Blank’s new CEO tackles career change

On the job less than two months as CEO of the Falcons’ parent company — the highest-ranking position in the organization except for owner Arthur Blank — Steve Cannon is immersed in an improbable career change from automobiles to sports.

“I’m on a tremendous learning curve,” he said. “Every morning, I open up the fire hose on full spigot, and I don’t turn it off until 10 or 11 hours later when I leave the office. I’m on a mission to get as smart as I can as fast as I can.”

A West Point graduate who spent two decades in the automotive industry, including the past four years as president and CEO of Mercedes-Benz USA, Cannon began work Feb. 1 as chief executive officer of AMB Group, the parent company of four Blank-owned businesses: the Falcons, soccer team Atlanta United, retail chain PGA Tour Superstore and a Montana guest ranch. Cannon leads all business operations of the four entities.

Blank created the new CEO position because of his desire to step back from day-to-day management responsibilities, making it clear from the start of a six-month search that sports-industry experience wasn’t required in candidates. And even as he rushes to catch up on the intricacies of the Blank businesses, Cannon said his career change isn’t as radical as it might seem on the surface.

“Moving from one passionate object to another one — i.e., cars to sports — is not all that different,” he said. “My primary job is not to … know sports better than everybody else doing it their whole lives, but it’s to bring them together and to find a way to make that team excel and give them the tools they need. This is first and foremost a leadership challenge that obviously is tied to a business challenge.”

The common thread between his current and former jobs, Cannon said, is the goal of creating the best possible customer experience.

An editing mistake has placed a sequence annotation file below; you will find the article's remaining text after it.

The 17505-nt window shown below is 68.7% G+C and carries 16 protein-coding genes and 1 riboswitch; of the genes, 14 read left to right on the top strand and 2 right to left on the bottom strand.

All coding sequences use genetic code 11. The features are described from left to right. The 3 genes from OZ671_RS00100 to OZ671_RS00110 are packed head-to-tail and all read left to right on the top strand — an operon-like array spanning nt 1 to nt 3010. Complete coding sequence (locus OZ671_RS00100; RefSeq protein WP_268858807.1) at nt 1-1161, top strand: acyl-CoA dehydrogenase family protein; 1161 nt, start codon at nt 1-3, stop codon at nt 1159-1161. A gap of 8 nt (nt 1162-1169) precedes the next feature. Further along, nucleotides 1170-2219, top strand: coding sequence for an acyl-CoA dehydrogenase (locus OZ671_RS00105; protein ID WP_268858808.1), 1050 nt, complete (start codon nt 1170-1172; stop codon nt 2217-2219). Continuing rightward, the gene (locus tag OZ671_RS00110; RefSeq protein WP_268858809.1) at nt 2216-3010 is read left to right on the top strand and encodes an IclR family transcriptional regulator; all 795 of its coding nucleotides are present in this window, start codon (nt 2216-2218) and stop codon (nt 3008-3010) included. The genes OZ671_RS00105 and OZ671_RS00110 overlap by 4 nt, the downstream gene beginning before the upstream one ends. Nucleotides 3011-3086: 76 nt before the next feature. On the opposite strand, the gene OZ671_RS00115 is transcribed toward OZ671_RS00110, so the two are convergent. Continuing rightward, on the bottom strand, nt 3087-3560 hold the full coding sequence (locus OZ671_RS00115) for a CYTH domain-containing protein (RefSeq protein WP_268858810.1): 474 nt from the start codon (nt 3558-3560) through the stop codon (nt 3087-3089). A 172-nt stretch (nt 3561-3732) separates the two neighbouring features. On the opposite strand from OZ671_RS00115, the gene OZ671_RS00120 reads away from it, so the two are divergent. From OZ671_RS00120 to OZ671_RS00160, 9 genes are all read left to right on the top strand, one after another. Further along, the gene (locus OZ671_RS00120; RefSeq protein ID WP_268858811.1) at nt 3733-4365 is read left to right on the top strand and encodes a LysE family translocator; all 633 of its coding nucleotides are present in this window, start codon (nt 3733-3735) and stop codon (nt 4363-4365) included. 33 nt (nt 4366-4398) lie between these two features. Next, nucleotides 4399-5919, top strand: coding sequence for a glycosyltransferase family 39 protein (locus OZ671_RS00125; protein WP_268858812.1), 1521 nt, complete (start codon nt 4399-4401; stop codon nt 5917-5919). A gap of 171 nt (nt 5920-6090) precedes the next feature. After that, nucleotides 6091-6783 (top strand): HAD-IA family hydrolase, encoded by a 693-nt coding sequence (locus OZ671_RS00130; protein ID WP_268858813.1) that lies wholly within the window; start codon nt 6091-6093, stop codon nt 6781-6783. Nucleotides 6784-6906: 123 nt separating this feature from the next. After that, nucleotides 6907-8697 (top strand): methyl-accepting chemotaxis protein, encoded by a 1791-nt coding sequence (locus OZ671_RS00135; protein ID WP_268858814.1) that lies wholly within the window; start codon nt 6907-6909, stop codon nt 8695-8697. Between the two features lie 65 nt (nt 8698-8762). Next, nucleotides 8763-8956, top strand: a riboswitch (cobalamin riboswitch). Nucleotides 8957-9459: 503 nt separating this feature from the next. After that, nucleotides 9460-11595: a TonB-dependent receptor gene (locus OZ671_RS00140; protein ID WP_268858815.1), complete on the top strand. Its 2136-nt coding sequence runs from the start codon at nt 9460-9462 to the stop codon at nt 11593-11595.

In an hour-long interview at AMB Group’s offices in Buckhead this past week, Cannon discussed his unconventional path to one of the top jobs in Atlanta sports.

He grew up in New Jersey, “one of six kids in a competitive family,” and was on the football and wrestling teams in high school. His four years at the U.S. Military Academy were “the most formative experience of my life.” He then served five years in the Army, mostly stationed in West Germany.

He began his automotive career in 1991 as chief of staff to the CEO of Mercedes-Benz North America, the predecessor to Mercedes-Benz USA (MBUSA). The company soon moved him to Stuttgart, Germany, and later tapped him for a role helping launch its first U.S. manufacturing plant in Alabama.

He left Mercedes in 2000 and two years later joined Dallas-based advertising agency The Richards Group to work on the Hyundai account. He returned to MBUSA as vice president of marketing in 2007 and became president and CEO in 2012.

Cannon met Blank in October 2014, although without being able to introduce himself.

Mercedes was secretly considering moving its U.S. headquarters out of Montvale, N.J., and was looking at metro Atlanta and other possible destinations. A group led by Cannon came here for two days of meetings with politicians and business leaders. Most of the participants in those meetings, including Blank, weren’t told what company the visitors represented.

“We were ‘Company X,’” Cannon recalled with a laugh.